What is in this article?:
- Mechanization crucial for lettuce industry
- Mechanization reduces labor costs
“This is an exciting time in the vegetable crop industry. A lot of research is under way to improve the economic viability of specialty crops by reducing farm labor requirements. Mechanization can help provide an economically-viable vegetable industry in the U.S., rather than losing production to other countries.”
Mechanization reduces labor costs
Siemens says manual thinning costs about $100 or more per acre, with one worker thinning about one acre of lettuce per day. He believes mechanization can significantly reduce labor requirements and production costs for the thinning process. This would allow labor to be better utilized for other farm tasks.
“I estimate a four-bed thinning machine moving at 1 mph would thin about 1.4 acres per hour,” he says. “Fixed and variable operating costs would be about $33 per acre, for a savings of about $67 per acre.” That includes the machinery cost.
Mechanically thinning the 400,000 acres of iceberg and romaine lettuce in California and Arizona could save growers an estimated $26 million, Siemens says.
His prototype machine was developed with a $115,000 specialty crop block grant from the Arizona Department of Agriculture. It has three promising plant termination methods, including a mechanical knife, flame device, and a third method he doesn’t divulge because of potential patent opportunities.
The prototype employs all three devices, but a system developed for the commercial market would include the best single termination method, he says.
The guts of the machine-vision system are housed in a 15-inch metal box mounted on a toolbar. It includes a digital color video camera and electronics designed for a single lettuce bed to identify plant location. Two frame-mounted lights illuminate the plants for the camera.
“A computer algorithm determines which plants to keep and eliminate,” Siemens says. “The computer also controls the plant termination device, so unwanted plants are selectively thinned.”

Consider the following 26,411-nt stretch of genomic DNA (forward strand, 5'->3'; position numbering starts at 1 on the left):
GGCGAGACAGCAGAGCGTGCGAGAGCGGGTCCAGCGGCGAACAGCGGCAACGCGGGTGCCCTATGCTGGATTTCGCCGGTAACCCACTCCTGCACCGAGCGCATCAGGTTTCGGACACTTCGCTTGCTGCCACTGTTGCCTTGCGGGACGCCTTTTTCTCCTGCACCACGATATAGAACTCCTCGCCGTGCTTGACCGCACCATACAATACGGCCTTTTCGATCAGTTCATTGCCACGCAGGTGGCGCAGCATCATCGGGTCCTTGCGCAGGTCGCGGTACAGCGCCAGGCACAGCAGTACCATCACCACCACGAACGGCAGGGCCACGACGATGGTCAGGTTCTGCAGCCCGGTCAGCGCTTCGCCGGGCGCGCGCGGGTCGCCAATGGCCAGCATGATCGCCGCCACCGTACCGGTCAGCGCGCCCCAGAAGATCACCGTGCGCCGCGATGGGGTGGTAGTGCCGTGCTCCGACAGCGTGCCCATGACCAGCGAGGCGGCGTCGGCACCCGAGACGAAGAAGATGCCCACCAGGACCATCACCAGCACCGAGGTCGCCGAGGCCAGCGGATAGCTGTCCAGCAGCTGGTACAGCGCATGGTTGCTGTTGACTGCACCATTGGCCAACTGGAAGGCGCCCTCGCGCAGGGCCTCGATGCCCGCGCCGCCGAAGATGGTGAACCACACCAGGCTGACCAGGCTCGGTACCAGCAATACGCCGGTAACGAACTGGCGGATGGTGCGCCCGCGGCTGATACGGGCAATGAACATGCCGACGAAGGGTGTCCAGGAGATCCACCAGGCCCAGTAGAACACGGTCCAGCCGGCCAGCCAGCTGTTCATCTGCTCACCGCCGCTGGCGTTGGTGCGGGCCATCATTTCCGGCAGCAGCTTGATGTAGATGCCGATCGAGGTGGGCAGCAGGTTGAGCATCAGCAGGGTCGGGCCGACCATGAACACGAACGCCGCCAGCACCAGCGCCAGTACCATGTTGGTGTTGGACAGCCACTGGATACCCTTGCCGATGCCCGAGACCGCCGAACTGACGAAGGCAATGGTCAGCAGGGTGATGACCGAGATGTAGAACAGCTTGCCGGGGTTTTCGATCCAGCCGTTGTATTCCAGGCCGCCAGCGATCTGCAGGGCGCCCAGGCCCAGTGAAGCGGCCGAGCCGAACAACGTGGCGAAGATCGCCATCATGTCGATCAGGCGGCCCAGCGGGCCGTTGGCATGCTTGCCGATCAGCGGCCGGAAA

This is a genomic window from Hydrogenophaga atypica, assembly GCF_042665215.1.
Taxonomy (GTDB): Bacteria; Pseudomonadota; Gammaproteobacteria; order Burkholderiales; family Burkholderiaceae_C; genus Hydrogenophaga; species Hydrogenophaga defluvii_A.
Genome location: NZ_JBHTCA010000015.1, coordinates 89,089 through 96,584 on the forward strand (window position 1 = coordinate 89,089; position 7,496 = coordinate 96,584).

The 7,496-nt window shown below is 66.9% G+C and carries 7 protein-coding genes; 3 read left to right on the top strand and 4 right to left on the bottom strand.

A “walking beam” (tandem axle with a wheel on each end) maintains the system’s accurate height and depth control relative to the soil surface. The plant termination devices are located on the beam assembly.
Herbon, who is with Mule Deer Automation, Silver City, N.M., developed the machine vision and electronic control components. He has extensive experience in chile pepper mechanization, including current work on a mechanized destemmer. He co-invented a chile-thinning system later patented by New Mexico State University and manufactured by CEMCO.
Siemens and Herbon will test and calibrate the lettuce-thinner prototype through mid-May, with a goal of working out the bugs within a year.
“Our goal is to operate a four-bed machine, moving at a minimum 1 mph speed to accurately thin plants to the desired spacing,” Siemens says. “We want to develop a simple, robust machine that is easy for growers to utilize and maintain.”
Herbon believes commercial thinning equipment, regardless of the manufacturer, could be widely used in the lettuce industry within the next five to 10 years.
Siemens also has ideas for tweaking the machine for use as a mechanized weeder in lettuce. About 85 percent of fields are currently hand weeded. He believes,too, that the technology holds promise for thinning broccoli, and that it could also potentially be adapted for melon and chile production.
Pasquinelli Produce Co. at Yuma and Kurt Nolte, UA Cooperative Extension director, Yuma County, provided input for the thinner prototype.